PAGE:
By Wendy Holdren
The West Virginia Citizen Action Group (WVCAG) filed testimony Tuesday at the Public Service Commission (PSC) opposing Appalachian Power’s proposal to purchase existing coal plants from Ohio Power. The group believes this purchase will lock ratepayers into paying off these plants for more than 20 years.
Appalachian Power is seeking PSC approval to purchase Ohio Power’s share of the John Amos power plant and 50 percent of the Mitchell power plant.
“While Appalachian Power claims that purchasing the Amos and Mitchell plant is a less expensive option than relying on the regional power markets for power, WVCAG argues that this claim is based on unreasonably high expectations of market prices and in fact, purchasing the power plants is likely to be more expensive for ratepayers,” according to a release from WVCAG.
The group said Ohio Power is in the process of deregulating, so if the plants remain under its ownership, they will have to compete on the regional power market to sell their power. Low natural gas prices have driven down wholesale market prices and made it more difficult for coal-fired power plants to compete.
By selling these plants to Appalachian Power, which is still regulated, WVCAG said American Electric Power will be able to protect itself from the risk that these coal-fired power plants will not be as competitive on the regional power market.
“We are very concerned that Appalachian Power did not issue a request for proposals to see whether any lower cost alternatives were available before choosing to purchase these plants from its sister company,” WVCAG Executive Director Gary Zuckett said. “As noted in WVCAG’s testimony, in other recent coal plant sales in other states, coal-fired power plants have been sold at much less than the price that AEP is proposing in this deal.”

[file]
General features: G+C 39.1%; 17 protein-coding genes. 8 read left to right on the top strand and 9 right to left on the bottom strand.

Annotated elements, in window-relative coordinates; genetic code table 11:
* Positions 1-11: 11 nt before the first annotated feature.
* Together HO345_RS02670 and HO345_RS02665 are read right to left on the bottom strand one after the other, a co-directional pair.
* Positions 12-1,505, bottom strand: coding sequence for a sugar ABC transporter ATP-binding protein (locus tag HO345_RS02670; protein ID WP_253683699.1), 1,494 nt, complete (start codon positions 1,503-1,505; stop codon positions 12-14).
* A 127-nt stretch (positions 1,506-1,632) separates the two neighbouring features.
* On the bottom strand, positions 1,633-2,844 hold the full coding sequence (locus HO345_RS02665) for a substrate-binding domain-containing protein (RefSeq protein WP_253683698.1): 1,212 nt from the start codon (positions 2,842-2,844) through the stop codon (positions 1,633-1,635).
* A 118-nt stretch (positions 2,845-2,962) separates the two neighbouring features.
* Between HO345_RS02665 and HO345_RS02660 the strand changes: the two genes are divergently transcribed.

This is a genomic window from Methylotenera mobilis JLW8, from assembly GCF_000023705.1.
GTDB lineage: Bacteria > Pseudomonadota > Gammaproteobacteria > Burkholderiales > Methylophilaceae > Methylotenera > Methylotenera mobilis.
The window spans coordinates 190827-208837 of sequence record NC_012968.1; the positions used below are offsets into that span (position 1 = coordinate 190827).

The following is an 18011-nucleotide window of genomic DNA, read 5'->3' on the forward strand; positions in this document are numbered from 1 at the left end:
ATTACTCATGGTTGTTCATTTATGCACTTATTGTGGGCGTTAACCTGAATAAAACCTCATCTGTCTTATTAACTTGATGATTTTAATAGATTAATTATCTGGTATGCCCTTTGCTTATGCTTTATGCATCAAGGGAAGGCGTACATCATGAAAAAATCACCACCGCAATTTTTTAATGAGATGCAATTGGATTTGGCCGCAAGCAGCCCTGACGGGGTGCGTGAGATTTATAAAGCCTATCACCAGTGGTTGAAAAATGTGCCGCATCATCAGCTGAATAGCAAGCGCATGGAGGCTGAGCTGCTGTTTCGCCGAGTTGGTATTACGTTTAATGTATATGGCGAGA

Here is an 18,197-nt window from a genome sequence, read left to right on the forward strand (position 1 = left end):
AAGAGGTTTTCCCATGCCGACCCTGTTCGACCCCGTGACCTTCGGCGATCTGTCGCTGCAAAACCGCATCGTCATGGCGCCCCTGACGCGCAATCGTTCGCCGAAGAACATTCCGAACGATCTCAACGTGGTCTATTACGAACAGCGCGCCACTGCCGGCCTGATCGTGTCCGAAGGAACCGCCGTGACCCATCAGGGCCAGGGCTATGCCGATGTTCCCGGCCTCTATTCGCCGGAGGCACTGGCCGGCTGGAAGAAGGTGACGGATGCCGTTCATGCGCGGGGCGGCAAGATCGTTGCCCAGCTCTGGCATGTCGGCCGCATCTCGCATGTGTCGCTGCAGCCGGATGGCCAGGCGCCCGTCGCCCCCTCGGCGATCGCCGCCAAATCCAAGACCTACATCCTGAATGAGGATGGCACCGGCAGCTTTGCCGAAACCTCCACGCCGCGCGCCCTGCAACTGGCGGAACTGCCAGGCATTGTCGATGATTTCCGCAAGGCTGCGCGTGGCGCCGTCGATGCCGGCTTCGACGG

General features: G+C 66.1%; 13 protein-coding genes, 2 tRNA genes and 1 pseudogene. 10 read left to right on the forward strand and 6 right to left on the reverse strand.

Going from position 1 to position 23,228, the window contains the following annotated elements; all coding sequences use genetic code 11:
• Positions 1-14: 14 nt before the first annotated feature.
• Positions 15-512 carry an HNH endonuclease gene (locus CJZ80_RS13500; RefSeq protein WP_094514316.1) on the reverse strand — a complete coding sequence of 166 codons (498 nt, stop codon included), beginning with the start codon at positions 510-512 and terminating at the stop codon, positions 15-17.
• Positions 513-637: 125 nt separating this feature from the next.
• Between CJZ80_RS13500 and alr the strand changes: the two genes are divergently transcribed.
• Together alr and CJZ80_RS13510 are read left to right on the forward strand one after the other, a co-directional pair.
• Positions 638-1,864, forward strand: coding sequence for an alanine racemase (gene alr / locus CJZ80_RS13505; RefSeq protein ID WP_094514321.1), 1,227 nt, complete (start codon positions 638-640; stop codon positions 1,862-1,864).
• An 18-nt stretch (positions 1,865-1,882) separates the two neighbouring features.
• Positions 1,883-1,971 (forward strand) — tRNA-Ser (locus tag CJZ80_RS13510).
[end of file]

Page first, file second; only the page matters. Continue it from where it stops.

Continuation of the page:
WVCAG, the founding organization of the Energy Efficient West Virginia coalition, also argues that energy efficiency needs to be a greater part of the Appalachian Power's plan.
“Energy efficiency is the lowest cost and lowest risk resource,” said Stacy Gloss, project manager for Energy Efficient West Virginia (EEWV).
“It’s just common sense for Appalachian Power to consider expanding its investments in efficiency before they consider adding more generation capacity of any kind. Energy efficiency investments would provide customers with more tools to lower their bills.”
Although Appalachian Power currently offers some energy efficiency programs, there is significant room for expansion, according to EEWV. Even though energy efficiency cannot make up a major fraction of the utility's immediate capacity shortage, WVCAG argues that ramping up these programs over time would lead to cost savings for the company's customers.
Utilities in many states around the country have shown that investments in rebates and incentives to help customers become more efficient add up over time and are less expensive than investing in new power plants, WVCAG added.
WVCAG recommends in its testimony that the utility be required to issue a request for proposals to see what other alternatives may be available at a lower cost than the Amos and Mitchell plants. WVCAG also recommends that the utility be required to expand its energy efficiency programs by offering additional rebates and incentive programs to its customers.
Both Appalachian Power and Ohio Power are subsidiaries of Ohio-based American Electric Power.
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